Agent Nathan Bransford commented on Leila Sales' Publisher's Weekly post about absent parents in children's/YA literature. He points out that it's common in classic English-language lit, giving examples from Roald Dahl, L. Frank Baum, and others.
He also points out the fractured and imperfect nature of other present parental units in literature.
I had noticed something similar in teen demographic mangas. It seems that the first step in almost every case is to eradicate or hobble the parents. They're workaholics, alcoholics, dead, as good as dead, working overseas, divorced and irresponsible, or otherwise irrelevant.
Bransford defends the Rowlings of modern literature (whose teenage characters are orphans) against the charge of laziness by recalling how exciting it was as a young reader to follow the adventures of other young people taking on adult challenges, and winning (or surviving).
He also admits to writing a book about a young character with absent parents. It strikes me I am doing the same. I've decided (after reading The Hunger Games trilogy, with the lead character's parents variously dead, half-dead, absent, or powerless) to base less of my work in progress (wait, that's a stretch...) on orphanhood.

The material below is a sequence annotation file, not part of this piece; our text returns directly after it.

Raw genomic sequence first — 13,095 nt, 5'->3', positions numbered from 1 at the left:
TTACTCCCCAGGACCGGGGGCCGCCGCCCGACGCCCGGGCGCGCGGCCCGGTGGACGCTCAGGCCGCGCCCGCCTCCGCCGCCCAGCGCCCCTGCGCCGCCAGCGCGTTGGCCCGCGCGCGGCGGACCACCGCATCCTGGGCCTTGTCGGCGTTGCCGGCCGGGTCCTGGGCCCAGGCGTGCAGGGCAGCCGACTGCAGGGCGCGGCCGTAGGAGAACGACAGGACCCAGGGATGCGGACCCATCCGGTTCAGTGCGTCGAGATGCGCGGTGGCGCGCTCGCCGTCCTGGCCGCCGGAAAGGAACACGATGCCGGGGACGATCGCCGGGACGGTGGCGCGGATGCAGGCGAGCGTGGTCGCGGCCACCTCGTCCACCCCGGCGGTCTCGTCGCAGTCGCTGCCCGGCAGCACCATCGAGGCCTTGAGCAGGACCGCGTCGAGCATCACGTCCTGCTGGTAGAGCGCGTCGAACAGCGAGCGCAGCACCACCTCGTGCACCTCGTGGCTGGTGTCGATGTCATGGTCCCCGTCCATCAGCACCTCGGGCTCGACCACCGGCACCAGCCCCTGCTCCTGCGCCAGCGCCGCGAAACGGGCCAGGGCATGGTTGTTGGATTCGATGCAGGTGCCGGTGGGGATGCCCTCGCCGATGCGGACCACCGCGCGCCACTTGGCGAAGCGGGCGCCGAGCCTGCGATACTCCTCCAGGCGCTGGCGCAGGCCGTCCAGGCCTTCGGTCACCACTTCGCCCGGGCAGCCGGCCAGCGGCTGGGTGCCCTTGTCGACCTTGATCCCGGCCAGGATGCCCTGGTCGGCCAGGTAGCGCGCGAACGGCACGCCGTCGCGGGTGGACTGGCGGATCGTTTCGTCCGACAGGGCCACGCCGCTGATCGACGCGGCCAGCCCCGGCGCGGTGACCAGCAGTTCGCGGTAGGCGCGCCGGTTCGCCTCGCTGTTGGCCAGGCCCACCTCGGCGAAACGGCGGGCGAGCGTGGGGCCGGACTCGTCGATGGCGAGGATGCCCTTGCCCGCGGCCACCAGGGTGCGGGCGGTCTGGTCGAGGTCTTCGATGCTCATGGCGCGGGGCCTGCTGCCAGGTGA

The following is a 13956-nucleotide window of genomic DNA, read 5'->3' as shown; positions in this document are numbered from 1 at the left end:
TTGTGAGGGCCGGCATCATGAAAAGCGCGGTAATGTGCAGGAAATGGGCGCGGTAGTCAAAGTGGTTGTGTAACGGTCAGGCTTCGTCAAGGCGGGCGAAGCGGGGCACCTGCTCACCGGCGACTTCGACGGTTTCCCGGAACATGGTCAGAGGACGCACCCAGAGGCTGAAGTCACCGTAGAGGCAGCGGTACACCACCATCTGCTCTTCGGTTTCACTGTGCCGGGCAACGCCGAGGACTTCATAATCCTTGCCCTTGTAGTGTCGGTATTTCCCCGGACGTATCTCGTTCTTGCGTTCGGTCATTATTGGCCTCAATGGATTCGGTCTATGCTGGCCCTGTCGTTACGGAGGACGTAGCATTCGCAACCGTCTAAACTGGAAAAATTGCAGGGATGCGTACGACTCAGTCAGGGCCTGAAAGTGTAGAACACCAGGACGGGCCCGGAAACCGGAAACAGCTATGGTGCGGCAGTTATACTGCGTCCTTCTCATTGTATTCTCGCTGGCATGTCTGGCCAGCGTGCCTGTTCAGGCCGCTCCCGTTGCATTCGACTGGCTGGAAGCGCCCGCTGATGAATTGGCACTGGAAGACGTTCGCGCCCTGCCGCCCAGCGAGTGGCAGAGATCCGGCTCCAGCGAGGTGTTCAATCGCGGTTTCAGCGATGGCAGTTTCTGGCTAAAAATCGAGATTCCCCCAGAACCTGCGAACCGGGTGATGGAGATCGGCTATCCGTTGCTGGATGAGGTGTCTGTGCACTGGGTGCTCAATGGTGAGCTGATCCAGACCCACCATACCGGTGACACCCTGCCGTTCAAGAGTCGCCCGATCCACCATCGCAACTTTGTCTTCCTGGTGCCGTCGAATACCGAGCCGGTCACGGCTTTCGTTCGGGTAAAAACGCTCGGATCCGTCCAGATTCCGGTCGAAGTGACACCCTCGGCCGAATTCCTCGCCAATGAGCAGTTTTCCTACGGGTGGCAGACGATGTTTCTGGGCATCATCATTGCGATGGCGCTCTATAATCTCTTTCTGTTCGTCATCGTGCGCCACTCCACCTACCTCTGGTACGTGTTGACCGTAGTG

But the lead's parents are still dead and gone, and now I have Bransford's "In Defense of Dead/Absent Parents in Children's Literature" to justify my folly.
- Steve Shea
- A 40-ish publisher (editor, project manager, etc.), husband, and father of an even number of offspring, I grew up, or failed to, reading fantasy and sci-fi. I still enjoy reading, and now am trying to write. My favorite books include YA fantasy, manga, biography, and advice to authors. I'm also a former history major/grad student/high school teacher and assessment writer. Now I work for a school supplement publisher, specializing in high-low chapter books. I spend a lot of my time controlling reading levels. At night, I cut loose and use long words. W00t!